"And didn't just leave me there to bleed to death in peace? Clearly you're not from Kirkwall," the man said.
Fenris' eyebrows rose slightly. A joke? One of the last things he's have expected from the injured man. He snorted, slightly. "Neither are you. Are you hungry?" he asked.
"Maker, yes," the man said fervently. "Always."
That brought a slight smile to Fenris' face. It was such an obviously heartfelt and honest answer. He rose to his feet. "I have some bread, and cheese," he said, and walked over to the fireplace. "I'll toast some for us."
"Thank you," the man said. He watched as Fenris used a tinderbox to start the fire that was laid ready in the ash-filled grate, then got bread and a wax-covered cheese out of a tin-lined pantry box and set to work cutting slices of both. He used a whisk to sweep clean an area of the hearthstone close to the fire, and set bread and cheese there to melt. He crouched down, watching while they cooked.
"You're Fenris, aren't you?" the man asked after a while.
"Yes. And you're Alistair, I've heard."
"That's me," Alistair agreed wearily. "You're one of Hawke's companions, right?"
"Yes. Why? Do you have some interest in her?" Fenris asked, suspiciously, looking over his shoulder toward the other man.
"No," Alistair said, then frowned. "Yes. A little. She reminds me of someone that I used to know."
"Nope, a man, actually. My best friend," he said, and fell silent for a moment, a look of grief crossing his face. "He died."
Silence fell for a moment. Fenris studied Alistair's face, the expression of regret on it. "And you think you're responsible for his death?" he asked.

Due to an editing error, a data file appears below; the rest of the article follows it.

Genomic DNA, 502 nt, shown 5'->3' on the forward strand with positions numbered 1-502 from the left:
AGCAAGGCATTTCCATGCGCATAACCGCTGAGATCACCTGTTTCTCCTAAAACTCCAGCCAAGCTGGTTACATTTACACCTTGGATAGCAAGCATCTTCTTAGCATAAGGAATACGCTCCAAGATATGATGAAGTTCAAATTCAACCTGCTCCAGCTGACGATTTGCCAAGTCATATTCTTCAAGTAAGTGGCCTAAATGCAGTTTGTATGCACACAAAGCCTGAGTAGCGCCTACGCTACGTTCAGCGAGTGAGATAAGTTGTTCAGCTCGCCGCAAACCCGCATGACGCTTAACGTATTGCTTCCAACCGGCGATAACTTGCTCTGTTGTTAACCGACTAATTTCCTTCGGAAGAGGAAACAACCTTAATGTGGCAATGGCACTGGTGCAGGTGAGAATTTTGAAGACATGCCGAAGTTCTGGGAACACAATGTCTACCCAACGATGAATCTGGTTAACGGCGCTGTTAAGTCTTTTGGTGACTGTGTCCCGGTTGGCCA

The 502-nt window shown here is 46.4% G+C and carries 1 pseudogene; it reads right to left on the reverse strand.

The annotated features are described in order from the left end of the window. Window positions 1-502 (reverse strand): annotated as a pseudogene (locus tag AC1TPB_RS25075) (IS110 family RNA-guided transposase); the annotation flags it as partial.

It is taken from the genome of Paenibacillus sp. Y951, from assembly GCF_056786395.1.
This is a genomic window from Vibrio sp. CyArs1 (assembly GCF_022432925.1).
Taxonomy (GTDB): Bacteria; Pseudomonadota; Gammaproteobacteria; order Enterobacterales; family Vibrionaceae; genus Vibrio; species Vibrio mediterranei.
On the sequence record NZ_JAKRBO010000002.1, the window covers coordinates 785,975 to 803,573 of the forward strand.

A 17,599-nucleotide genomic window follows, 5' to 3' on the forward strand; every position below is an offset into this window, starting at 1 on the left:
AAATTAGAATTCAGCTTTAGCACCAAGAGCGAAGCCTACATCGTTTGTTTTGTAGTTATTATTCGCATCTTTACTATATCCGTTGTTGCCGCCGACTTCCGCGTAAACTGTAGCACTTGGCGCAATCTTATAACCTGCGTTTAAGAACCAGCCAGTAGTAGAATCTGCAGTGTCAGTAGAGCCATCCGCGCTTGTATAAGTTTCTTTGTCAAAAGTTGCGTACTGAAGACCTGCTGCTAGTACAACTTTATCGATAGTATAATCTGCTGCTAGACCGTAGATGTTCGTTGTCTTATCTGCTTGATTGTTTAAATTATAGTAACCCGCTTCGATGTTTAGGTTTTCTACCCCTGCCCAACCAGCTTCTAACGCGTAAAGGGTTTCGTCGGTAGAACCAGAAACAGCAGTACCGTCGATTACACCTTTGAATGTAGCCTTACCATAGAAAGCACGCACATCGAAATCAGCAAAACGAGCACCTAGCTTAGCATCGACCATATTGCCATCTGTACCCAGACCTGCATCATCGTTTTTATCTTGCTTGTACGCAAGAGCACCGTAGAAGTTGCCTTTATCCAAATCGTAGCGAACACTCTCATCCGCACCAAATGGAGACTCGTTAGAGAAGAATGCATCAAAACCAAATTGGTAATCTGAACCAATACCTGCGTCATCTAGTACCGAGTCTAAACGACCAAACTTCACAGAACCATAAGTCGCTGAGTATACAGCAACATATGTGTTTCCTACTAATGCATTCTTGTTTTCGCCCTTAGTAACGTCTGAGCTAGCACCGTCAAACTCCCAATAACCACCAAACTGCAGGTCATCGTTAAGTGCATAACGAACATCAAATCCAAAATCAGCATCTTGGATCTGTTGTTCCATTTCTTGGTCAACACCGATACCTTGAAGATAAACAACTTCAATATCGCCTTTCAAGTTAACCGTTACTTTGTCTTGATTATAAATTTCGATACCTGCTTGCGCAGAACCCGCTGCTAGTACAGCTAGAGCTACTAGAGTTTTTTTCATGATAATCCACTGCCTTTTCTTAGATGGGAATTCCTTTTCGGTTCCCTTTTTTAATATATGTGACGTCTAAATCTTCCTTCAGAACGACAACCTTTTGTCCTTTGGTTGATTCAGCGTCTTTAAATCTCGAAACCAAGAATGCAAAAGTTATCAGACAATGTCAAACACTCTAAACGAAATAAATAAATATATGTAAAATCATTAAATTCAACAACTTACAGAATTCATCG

Alistair snorted, then left his head drop back to the pillow. "I know I am. That cheese is about to burn," he added.
Startled, Fenris looked around and saw that the part of the bread and cheese closest to the fire had begun to brown. He quickly pulled the slices away from the fire, then transferred them to a battered tin plate and took it over to the bed. He sat down on the edge of the bed, putting the plate where both be and Alistair could easily reach it, and lifted a slice, nibbling at it more to keep the man company than because he himself was hungry. Alistair sat up, wincing at the pain his injuries caused him, then began to eat as well, neatly but very quickly, as if he was half-starved.
"How did he die?" Fenris asked, his curiosity getting the better of him.
"Killing the Arch-Demon," Alistair said, voice flat.
"Killing the...!" Fenris almost dropped his bread in his surprise. "The Hero of Ferelden?"
"Yes," Alistair said shortly. He took another large bite of bread and cheese, chewing and swallowing before he continued. "If I'd been there... it might have made a difference. It would have, if he'd had someone other than that snake Loghain with him," Alistair said, bitterly, then continued, voice softening. "If someone had to die... it should have been me. Not him."
"No wonder Hawke reminds you of him," Fenris said thoughtfully. "They're actually cousins of some kind. Hawke's mother is an Amell."
"Huh. Small world," Alistair said, and picked up the last slice of toast and cheese, biting into it as hungrily as he had the first.
Fenris hid a smile. The way the man ate reminded him of Anders – like he had a bottomless pit for a stomach. "I can make more if you'd like," he offered. "The bread needs using up anyway."
"Please," Alistair said, and smiled at him. The smile completely transformed his face, and took years off of his apparent age; he couldn't have been much more then in his mid-twenties, Fenris was startled to realize. "Could I have extra cheese on it, too?" he asked hopefully.
Fenris laughed. "I suppose," he said agreeably. He was, he realized, looking forward to finding out more about his unexpected guest. He didn't think Alistair was making it up about having known the Hero of Ferelden – the grief he had shown when he spoke of him was too raw, his expressions too open and honest, for Fenris to believe it was faked.